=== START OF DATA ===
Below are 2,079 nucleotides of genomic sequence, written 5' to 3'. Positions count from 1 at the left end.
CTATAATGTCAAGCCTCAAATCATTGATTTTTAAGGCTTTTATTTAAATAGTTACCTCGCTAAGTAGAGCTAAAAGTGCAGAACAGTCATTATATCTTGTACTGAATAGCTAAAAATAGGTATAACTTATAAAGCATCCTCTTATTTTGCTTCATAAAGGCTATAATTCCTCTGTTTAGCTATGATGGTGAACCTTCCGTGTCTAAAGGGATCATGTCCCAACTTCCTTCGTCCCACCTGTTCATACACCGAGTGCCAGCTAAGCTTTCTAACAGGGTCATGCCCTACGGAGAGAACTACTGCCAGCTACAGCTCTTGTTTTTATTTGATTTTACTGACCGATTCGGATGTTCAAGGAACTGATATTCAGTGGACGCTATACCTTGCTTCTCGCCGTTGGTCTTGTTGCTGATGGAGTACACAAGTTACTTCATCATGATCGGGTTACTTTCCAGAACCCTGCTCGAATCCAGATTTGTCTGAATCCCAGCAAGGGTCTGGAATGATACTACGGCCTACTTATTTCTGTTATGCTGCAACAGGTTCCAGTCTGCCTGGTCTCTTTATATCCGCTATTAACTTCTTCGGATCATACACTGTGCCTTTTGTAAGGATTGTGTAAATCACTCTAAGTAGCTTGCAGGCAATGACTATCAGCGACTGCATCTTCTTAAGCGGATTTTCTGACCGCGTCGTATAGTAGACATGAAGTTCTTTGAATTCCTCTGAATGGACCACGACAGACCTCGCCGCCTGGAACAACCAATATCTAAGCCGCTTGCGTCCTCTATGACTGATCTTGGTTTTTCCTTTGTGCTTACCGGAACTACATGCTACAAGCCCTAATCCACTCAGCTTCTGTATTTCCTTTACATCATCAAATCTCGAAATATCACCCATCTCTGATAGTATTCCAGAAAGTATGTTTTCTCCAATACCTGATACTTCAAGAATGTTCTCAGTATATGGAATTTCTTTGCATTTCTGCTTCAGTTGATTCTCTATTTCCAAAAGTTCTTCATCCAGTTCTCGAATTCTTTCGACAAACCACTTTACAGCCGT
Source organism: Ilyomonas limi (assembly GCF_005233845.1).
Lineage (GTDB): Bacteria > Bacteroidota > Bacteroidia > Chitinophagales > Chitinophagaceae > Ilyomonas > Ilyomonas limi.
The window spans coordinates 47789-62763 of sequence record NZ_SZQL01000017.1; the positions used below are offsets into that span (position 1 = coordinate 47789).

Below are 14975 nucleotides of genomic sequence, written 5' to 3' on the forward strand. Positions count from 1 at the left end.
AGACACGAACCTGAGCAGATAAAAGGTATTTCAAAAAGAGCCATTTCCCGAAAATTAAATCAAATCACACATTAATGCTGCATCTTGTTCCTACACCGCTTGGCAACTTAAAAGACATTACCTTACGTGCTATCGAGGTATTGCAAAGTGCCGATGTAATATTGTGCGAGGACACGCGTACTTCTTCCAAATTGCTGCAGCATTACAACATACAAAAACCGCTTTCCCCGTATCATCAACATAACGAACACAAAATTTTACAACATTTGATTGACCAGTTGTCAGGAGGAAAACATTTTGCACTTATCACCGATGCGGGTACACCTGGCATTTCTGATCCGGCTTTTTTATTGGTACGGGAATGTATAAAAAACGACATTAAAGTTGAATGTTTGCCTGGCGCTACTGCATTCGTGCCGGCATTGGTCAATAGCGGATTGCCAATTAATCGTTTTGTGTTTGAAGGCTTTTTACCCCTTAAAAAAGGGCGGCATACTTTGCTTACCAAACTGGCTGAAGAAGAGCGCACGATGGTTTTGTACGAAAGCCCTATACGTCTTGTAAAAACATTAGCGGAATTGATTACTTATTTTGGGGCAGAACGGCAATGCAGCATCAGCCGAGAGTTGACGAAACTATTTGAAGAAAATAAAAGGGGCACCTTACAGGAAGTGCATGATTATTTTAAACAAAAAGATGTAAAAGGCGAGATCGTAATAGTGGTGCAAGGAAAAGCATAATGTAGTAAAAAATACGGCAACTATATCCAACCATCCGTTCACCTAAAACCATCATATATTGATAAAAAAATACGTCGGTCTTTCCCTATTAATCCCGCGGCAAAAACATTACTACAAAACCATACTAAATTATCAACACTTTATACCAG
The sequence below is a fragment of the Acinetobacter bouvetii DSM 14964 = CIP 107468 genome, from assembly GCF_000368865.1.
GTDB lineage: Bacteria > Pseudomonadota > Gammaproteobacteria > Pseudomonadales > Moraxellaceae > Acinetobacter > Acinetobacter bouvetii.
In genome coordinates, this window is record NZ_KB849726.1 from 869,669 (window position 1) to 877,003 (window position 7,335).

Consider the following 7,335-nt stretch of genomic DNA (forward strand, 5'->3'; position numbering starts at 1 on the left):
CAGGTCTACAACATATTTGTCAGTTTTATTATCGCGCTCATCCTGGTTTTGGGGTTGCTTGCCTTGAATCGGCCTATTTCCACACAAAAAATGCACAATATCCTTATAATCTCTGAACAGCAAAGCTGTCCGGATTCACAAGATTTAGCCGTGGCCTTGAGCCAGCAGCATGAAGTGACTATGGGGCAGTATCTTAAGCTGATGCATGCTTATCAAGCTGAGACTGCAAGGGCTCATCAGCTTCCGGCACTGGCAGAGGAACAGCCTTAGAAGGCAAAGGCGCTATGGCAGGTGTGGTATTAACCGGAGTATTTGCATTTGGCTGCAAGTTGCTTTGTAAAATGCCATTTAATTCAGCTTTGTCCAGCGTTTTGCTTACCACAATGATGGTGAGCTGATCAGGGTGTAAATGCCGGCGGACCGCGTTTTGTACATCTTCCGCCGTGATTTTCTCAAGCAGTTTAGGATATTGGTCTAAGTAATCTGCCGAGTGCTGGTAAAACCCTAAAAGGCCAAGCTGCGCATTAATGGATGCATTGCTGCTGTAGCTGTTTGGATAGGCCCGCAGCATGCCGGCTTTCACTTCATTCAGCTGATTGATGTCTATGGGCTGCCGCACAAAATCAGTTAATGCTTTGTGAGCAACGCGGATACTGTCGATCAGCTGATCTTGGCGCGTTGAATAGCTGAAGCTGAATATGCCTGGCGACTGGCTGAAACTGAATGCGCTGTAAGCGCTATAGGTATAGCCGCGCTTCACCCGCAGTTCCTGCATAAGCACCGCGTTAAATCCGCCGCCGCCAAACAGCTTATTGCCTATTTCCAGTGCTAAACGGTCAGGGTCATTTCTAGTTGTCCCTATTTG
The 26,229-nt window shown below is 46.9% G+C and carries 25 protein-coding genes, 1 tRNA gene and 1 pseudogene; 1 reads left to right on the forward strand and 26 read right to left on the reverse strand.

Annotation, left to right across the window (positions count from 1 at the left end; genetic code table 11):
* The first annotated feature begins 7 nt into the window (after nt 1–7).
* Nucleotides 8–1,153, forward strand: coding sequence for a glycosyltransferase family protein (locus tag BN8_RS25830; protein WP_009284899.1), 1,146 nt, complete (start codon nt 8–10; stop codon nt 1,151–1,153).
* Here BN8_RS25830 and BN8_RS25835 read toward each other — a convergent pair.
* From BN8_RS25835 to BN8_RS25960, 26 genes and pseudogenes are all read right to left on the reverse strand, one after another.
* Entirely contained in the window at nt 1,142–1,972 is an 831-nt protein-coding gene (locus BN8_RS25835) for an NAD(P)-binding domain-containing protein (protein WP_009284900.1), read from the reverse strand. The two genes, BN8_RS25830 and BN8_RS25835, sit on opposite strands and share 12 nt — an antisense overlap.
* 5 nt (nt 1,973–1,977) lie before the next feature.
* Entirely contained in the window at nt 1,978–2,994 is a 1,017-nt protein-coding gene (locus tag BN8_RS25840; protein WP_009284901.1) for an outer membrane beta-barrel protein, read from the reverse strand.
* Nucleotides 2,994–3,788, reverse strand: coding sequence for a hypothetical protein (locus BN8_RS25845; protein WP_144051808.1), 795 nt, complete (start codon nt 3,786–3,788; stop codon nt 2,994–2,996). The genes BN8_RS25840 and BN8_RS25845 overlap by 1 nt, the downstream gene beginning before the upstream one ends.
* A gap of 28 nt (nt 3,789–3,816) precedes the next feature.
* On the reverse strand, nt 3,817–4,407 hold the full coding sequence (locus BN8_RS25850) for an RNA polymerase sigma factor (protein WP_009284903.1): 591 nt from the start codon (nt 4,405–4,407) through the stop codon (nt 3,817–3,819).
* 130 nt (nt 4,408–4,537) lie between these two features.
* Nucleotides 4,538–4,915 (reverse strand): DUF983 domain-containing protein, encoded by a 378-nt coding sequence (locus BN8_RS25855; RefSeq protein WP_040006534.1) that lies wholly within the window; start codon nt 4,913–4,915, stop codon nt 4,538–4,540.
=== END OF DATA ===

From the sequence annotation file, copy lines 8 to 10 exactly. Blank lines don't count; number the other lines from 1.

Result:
The sequence below is a fragment of the Acinetobacter bouvetii DSM 14964 = CIP 107468 genome, from assembly GCF_000368865.1.
GTDB lineage: Bacteria > Pseudomonadota > Gammaproteobacteria > Pseudomonadales > Moraxellaceae > Acinetobacter > Acinetobacter bouvetii.
In genome coordinates, this window is record NZ_KB849726.1 from 869,669 (window position 1) to 877,003 (window position 7,335).